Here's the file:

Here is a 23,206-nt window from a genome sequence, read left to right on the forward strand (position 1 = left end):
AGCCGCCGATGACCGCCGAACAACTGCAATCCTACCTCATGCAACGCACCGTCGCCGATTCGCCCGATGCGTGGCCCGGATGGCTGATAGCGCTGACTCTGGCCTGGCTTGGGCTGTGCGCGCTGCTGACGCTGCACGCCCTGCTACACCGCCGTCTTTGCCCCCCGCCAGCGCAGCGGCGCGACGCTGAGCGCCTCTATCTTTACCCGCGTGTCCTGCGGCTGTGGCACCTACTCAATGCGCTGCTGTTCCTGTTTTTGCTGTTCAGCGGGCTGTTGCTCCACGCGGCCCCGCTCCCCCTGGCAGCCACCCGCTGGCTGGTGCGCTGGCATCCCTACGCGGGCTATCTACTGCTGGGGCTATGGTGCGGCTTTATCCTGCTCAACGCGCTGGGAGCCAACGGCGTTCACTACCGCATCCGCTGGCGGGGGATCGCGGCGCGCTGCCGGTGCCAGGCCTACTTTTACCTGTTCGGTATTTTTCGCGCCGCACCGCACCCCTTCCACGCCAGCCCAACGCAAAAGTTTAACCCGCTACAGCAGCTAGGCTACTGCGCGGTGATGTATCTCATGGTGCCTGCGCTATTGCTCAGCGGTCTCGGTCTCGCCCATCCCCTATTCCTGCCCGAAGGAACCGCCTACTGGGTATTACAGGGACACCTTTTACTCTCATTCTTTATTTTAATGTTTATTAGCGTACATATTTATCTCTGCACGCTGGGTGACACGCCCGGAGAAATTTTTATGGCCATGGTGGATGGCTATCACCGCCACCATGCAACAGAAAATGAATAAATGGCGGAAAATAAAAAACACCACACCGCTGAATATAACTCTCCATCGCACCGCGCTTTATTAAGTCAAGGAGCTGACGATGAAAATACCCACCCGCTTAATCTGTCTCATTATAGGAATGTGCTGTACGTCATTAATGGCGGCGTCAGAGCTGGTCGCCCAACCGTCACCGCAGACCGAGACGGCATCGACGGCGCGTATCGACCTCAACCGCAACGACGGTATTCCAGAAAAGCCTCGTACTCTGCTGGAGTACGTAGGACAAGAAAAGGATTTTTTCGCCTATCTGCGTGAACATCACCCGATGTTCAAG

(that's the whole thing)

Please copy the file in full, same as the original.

Here is a 23,206-nt window from a genome sequence, read left to right on the forward strand (position 1 = left end):
AGCCGCCGATGACCGCCGAACAACTGCAATCCTACCTCATGCAACGCACCGTCGCCGATTCGCCCGATGCGTGGCCCGGATGGCTGATAGCGCTGACTCTGGCCTGGCTTGGGCTGTGCGCGCTGCTGACGCTGCACGCCCTGCTACACCGCCGTCTTTGCCCCCCGCCAGCGCAGCGGCGCGACGCTGAGCGCCTCTATCTTTACCCGCGTGTCCTGCGGCTGTGGCACCTACTCAATGCGCTGCTGTTCCTGTTTTTGCTGTTCAGCGGGCTGTTGCTCCACGCGGCCCCGCTCCCCCTGGCAGCCACCCGCTGGCTGGTGCGCTGGCATCCCTACGCGGGCTATCTACTGCTGGGGCTATGGTGCGGCTTTATCCTGCTCAACGCGCTGGGAGCCAACGGCGTTCACTACCGCATCCGCTGGCGGGGGATCGCGGCGCGCTGCCGGTGCCAGGCCTACTTTTACCTGTTCGGTATTTTTCGCGCCGCACCGCACCCCTTCCACGCCAGCCCAACGCAAAAGTTTAACCCGCTACAGCAGCTAGGCTACTGCGCGGTGATGTATCTCATGGTGCCTGCGCTATTGCTCAGCGGTCTCGGTCTCGCCCATCCCCTATTCCTGCCCGAAGGAACCGCCTACTGGGTATTACAGGGACACCTTTTACTCTCATTCTTTATTTTAATGTTTATTAGCGTACATATTTATCTCTGCACGCTGGGTGACACGCCCGGAGAAATTTTTATGGCCATGGTGGATGGCTATCACCGCCACCATGCAACAGAAAATGAATAAATGGCGGAAAATAAAAAACACCACACCGCTGAATATAACTCTCCATCGCACCGCGCTTTATTAAGTCAAGGAGCTGACGATGAAAATACCCACCCGCTTAATCTGTCTCATTATAGGAATGTGCTGTACGTCATTAATGGCGGCGTCAGAGCTGGTCGCCCAACCGTCACCGCAGACCGAGACGGCATCGACGGCGCGTATCGACCTCAACCGCAACGACGGTATTCCAGAAAAGCCTCGTACTCTGCTGGAGTACGTAGGACAAGAAAAGGATTTTTTCGCCTATCTGCGTGAACATCACCCGATGTTCAAG